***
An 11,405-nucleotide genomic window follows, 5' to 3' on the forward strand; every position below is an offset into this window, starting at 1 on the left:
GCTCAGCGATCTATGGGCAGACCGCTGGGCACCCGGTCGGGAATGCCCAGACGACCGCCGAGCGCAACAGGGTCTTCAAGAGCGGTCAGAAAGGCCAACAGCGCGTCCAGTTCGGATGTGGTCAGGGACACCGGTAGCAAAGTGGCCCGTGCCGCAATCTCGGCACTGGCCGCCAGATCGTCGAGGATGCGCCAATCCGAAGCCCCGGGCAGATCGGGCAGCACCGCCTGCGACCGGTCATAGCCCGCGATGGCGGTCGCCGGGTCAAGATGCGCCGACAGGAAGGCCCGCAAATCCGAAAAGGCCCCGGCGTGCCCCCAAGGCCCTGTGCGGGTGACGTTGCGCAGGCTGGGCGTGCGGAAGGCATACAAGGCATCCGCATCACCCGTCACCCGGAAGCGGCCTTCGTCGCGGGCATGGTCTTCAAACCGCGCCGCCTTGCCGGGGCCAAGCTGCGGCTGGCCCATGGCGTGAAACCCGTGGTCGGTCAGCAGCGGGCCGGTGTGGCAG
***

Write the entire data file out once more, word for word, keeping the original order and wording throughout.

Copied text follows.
An 11,405-nucleotide genomic window follows, 5' to 3' on the forward strand; every position below is an offset into this window, starting at 1 on the left:
GCTCAGCGATCTATGGGCAGACCGCTGGGCACCCGGTCGGGAATGCCCAGACGACCGCCGAGCGCAACAGGGTCTTCAAGAGCGGTCAGAAAGGCCAACAGCGCGTCCAGTTCGGATGTGGTCAGGGACACCGGTAGCAAAGTGGCCCGTGCCGCAATCTCGGCACTGGCCGCCAGATCGTCGAGGATGCGCCAATCCGAAGCCCCGGGCAGATCGGGCAGCACCGCCTGCGACCGGTCATAGCCCGCGATGGCGGTCGCCGGGTCAAGATGCGCCGACAGGAAGGCCCGCAAATCCGAAAAGGCCCCGGCGTGCCCCCAAGGCCCTGTGCGGGTGACGTTGCGCAGGCTGGGCGTGCGGAAGGCATACAAGGCATCCGCATCACCCGTCACCCGGAAGCGGCCTTCGTCGCGGGCATGGTCTTCAAACCGCGCCGCCTTGCCGGGGCCAAGCTGCGGCTGGCCCATGGCGTGAAACCCGTGGTCGGTCAGCAGCGGGCCGGTGTGGCAG